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Jason Moore
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Barry Katz
Vice President, SBA Lending Community Bank


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Tafa Jefferson
CEO Amada Senior Care


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Kitty Meyers
Owner, Synergy HomeCare Inland Empire


“If there are Buyers out there, the CrossRoads process will find them. They did for my business.”

Dan Goodman
CEO, Eilatan, Inc.


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Jack Winn
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“If you are looking to sell your business, Vasilis Georgiou is the choice: The right knowledge and temperament that get results”

Nayda Poblete
President, Home Instead Costa Mesa


“Very efficient and detail oriented approach. CrossRoads made the transaction smooth and handled every step.”

Lolita L. Cruz
Owner, Comfort Keepers Laguna Niguel


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“Smooth sales process and transition. CrossRoads’ extensive knowledge and experience was a great help!”

Jim and Yuko Fletcher
Owners, Home Helpers Senior Care, Laguna Hills, CA


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Kelly Dunn & Nancy Bever
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President, Carpet Club

Articles

Seniors Find Entrepreneurship in Franchising

Author: Vasilis Georgiou CBI, M&AMI, CBB, MBA, CIRM

President of CrossRoads Business Brokers, Inc./Franchise Consultant at FranChoice

The usual motivators for owning a franchise also apply to the older population. Desire for independence, running your own show, and financial freedom entices millions of seniors and retirees to seek franchise ownership. According to Franchise Business Review, older Americans are becoming a fast-growing segment of those buying franchises. The percentage of people 55 and over who are franchise owners has risen from 20 percent in 2007 to 28 percent recentlya 40 percent increase. Franchise operations not only satisfies the desire to run a business, but it also provides a means for doing it easier than starting from scratch.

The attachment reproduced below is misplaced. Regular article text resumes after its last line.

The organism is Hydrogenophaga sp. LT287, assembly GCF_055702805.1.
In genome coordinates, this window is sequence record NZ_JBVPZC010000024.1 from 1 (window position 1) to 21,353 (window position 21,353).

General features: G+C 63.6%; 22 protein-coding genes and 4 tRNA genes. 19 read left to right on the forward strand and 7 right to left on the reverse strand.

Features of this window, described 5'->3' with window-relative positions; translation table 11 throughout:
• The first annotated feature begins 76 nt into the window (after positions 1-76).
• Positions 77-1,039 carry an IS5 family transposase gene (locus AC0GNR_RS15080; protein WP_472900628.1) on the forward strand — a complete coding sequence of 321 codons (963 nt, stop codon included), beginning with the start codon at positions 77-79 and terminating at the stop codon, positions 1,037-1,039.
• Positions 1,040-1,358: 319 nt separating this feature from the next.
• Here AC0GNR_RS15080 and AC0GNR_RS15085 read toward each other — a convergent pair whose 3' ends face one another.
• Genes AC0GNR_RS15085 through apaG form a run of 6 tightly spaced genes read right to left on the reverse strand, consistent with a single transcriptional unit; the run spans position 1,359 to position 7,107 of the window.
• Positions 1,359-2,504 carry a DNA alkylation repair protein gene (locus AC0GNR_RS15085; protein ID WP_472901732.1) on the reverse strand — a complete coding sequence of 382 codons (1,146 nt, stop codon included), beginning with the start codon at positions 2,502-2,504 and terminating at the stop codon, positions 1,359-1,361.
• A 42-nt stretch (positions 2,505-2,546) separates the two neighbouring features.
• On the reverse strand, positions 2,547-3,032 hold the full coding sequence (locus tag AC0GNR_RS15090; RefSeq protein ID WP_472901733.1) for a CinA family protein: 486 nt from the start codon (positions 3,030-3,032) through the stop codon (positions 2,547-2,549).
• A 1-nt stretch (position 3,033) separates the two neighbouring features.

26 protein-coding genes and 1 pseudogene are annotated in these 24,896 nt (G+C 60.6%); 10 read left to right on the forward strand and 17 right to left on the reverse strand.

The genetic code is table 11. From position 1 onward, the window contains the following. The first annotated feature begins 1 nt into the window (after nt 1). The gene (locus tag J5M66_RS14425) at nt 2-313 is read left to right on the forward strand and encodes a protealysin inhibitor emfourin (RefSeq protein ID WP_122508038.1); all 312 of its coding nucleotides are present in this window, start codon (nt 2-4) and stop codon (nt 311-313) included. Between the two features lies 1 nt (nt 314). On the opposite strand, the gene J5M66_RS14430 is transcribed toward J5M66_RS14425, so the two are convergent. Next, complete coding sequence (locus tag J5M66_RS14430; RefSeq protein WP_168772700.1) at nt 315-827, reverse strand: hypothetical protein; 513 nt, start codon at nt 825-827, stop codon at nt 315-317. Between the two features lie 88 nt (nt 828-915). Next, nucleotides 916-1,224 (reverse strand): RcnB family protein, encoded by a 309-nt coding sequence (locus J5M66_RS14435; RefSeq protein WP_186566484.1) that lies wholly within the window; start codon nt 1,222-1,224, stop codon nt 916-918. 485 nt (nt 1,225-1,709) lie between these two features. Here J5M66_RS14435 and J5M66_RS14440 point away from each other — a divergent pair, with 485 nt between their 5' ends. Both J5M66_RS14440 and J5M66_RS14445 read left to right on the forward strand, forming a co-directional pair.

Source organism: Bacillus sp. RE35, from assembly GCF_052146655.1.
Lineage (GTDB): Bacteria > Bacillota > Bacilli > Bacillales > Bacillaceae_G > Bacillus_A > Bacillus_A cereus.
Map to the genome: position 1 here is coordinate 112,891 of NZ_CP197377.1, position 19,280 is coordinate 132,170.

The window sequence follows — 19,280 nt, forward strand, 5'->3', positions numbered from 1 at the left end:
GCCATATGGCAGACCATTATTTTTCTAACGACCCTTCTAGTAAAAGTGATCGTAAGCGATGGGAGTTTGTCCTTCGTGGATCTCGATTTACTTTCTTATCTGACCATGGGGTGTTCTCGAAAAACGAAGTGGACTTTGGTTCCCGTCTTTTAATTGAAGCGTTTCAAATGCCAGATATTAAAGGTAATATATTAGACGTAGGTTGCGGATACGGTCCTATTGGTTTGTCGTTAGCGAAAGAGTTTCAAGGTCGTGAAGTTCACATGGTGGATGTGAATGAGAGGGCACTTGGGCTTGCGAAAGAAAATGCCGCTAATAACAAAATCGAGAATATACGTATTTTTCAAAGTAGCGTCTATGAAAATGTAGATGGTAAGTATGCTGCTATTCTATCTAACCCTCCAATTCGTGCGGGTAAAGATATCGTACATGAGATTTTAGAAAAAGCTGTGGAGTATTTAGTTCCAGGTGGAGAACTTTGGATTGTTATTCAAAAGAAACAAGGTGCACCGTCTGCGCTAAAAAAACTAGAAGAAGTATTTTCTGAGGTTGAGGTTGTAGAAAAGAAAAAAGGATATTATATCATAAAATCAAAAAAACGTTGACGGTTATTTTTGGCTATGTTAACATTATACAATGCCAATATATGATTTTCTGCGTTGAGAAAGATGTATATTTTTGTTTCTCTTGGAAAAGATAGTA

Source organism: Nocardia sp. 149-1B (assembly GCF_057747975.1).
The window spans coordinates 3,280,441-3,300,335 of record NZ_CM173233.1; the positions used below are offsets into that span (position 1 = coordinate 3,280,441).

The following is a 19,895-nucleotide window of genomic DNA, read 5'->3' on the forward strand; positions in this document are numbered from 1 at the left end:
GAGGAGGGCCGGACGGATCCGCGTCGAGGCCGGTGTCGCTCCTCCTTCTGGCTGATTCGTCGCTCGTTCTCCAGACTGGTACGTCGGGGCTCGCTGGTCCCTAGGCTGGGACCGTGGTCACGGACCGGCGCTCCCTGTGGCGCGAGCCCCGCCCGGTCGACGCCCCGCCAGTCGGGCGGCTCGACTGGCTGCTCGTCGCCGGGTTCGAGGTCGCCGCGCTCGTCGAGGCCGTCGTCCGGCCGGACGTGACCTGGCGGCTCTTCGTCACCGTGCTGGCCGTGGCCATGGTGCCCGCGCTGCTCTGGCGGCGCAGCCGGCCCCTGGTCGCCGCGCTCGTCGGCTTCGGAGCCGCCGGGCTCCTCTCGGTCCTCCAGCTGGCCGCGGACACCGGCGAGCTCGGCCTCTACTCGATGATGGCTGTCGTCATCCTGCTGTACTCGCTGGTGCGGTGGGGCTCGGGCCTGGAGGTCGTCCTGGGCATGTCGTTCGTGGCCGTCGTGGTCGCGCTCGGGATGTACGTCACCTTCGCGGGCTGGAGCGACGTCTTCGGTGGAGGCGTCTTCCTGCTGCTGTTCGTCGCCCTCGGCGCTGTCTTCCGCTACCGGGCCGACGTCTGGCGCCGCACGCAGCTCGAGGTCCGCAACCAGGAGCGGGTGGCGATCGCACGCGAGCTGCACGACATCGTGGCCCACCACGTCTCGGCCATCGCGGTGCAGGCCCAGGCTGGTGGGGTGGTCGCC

Older Americans feel more of a need to find a safer path for controlling their own destiny, a path that doesn’t feel that they are doing it alone, but that has an established infrastructure and support mechanism backing them up. Franchise expos seem to attract higher and higher percentages of attendees 51 and older. Why such an interest from this growing aging population? The changing economic environment drives the fear of loosing ones job and not being able to replace it, whereas the ones who already lost their lucrative positions can’t seem to be able to replace them. Outplaced or soon-to-be outplaced executives with significant savings looking to replace a six-figure income are an increasing percentage of franchise candidates.

Franchise opportunities often represent more of the traditional types of businesses, a far cry from the next technology/social media whiz job, and easier for older Americans to relate to. This aging demographic group typically has the following profile characteristics:

  • Managerial or executive experience, managing operations and employees
  • Substantial assets in the form of retirement savings, 401Ks, and home equity
  • More interested in reasonable working hours and a balanced approach to work or business ownership
  • Making a difference in their communities or in people’s lives

While comparing the various franchise business models out there, it seems that retail food would be the first choice for seniors or retirees. It offers a more reactive type of sales involvement, relies more on how well employees are managed, and offers a path to multi-unit expansion. It also allows more of a community feeling where clients visit and have the opportunity to interact.